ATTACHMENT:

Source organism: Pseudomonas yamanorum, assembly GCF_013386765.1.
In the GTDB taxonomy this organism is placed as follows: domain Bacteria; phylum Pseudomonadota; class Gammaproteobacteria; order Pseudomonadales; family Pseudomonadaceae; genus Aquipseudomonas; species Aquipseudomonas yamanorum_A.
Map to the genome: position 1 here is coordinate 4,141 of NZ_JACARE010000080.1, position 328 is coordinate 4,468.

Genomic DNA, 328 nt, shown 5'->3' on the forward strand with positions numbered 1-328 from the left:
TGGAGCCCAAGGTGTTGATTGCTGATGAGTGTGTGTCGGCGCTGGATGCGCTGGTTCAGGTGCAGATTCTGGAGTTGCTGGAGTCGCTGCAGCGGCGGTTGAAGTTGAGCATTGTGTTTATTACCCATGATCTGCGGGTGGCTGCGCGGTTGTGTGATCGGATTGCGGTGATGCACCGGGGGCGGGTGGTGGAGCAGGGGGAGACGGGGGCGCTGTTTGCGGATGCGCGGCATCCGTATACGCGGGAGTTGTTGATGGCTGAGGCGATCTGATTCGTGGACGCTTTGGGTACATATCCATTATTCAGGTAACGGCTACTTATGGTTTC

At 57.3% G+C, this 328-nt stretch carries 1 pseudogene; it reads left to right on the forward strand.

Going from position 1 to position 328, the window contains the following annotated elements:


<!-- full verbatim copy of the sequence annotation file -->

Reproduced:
Source organism: Pseudomonas yamanorum, assembly GCF_013386765.1.
In the GTDB taxonomy this organism is placed as follows: domain Bacteria; phylum Pseudomonadota; class Gammaproteobacteria; order Pseudomonadales; family Pseudomonadaceae; genus Aquipseudomonas; species Aquipseudomonas yamanorum_A.
Map to the genome: position 1 here is coordinate 4,141 of NZ_JACARE010000080.1, position 328 is coordinate 4,468.

Genomic DNA, 328 nt, shown 5'->3' on the forward strand with positions numbered 1-328 from the left:
TGGAGCCCAAGGTGTTGATTGCTGATGAGTGTGTGTCGGCGCTGGATGCGCTGGTTCAGGTGCAGATTCTGGAGTTGCTGGAGTCGCTGCAGCGGCGGTTGAAGTTGAGCATTGTGTTTATTACCCATGATCTGCGGGTGGCTGCGCGGTTGTGTGATCGGATTGCGGTGATGCACCGGGGGCGGGTGGTGGAGCAGGGGGAGACGGGGGCGCTGTTTGCGGATGCGCGGCATCCGTATACGCGGGAGTTGTTGATGGCTGAGGCGATCTGATTCGTGGACGCTTTGGGTACATATCCATTATTCAGGTAACGGCTACTTATGGTTTC

At 57.3% G+C, this 328-nt stretch carries 1 pseudogene; it reads left to right on the forward strand.

Going from position 1 to position 328, the window contains the following annotated elements: